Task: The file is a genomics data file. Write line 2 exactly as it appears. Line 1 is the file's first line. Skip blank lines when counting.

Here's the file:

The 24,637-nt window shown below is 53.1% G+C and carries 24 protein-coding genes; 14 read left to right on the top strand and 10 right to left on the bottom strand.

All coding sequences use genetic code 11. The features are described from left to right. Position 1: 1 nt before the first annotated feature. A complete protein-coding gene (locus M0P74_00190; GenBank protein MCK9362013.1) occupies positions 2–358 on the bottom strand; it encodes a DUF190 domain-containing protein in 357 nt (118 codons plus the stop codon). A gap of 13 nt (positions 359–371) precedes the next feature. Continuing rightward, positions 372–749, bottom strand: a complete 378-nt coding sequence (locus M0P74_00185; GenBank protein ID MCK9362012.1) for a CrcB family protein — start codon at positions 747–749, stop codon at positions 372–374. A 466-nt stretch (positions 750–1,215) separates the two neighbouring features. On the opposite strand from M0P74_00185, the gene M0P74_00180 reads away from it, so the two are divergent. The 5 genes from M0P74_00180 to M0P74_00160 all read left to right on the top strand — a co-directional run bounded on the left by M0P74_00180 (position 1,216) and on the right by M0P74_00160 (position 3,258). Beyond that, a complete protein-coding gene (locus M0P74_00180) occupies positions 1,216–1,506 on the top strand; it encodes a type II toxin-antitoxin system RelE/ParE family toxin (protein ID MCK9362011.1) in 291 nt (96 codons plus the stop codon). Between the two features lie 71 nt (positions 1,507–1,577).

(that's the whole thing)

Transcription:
All coding sequences use genetic code 11. The features are described from left to right. Position 1: 1 nt before the first annotated feature. A complete protein-coding gene (locus M0P74_00190; GenBank protein MCK9362013.1) occupies positions 2–358 on the bottom strand; it encodes a DUF190 domain-containing protein in 357 nt (118 codons plus the stop codon). A gap of 13 nt (positions 359–371) precedes the next feature. Continuing rightward, positions 372–749, bottom strand: a complete 378-nt coding sequence (locus M0P74_00185; GenBank protein ID MCK9362012.1) for a CrcB family protein — start codon at positions 747–749, stop codon at positions 372–374. A 466-nt stretch (positions 750–1,215) separates the two neighbouring features. On the opposite strand from M0P74_00185, the gene M0P74_00180 reads away from it, so the two are divergent. The 5 genes from M0P74_00180 to M0P74_00160 all read left to right on the top strand — a co-directional run bounded on the left by M0P74_00180 (position 1,216) and on the right by M0P74_00160 (position 3,258). Beyond that, a complete protein-coding gene (locus M0P74_00180) occupies positions 1,216–1,506 on the top strand; it encodes a type II toxin-antitoxin system RelE/ParE family toxin (protein ID MCK9362011.1) in 291 nt (96 codons plus the stop codon). Between the two features lie 71 nt (positions 1,507–1,577).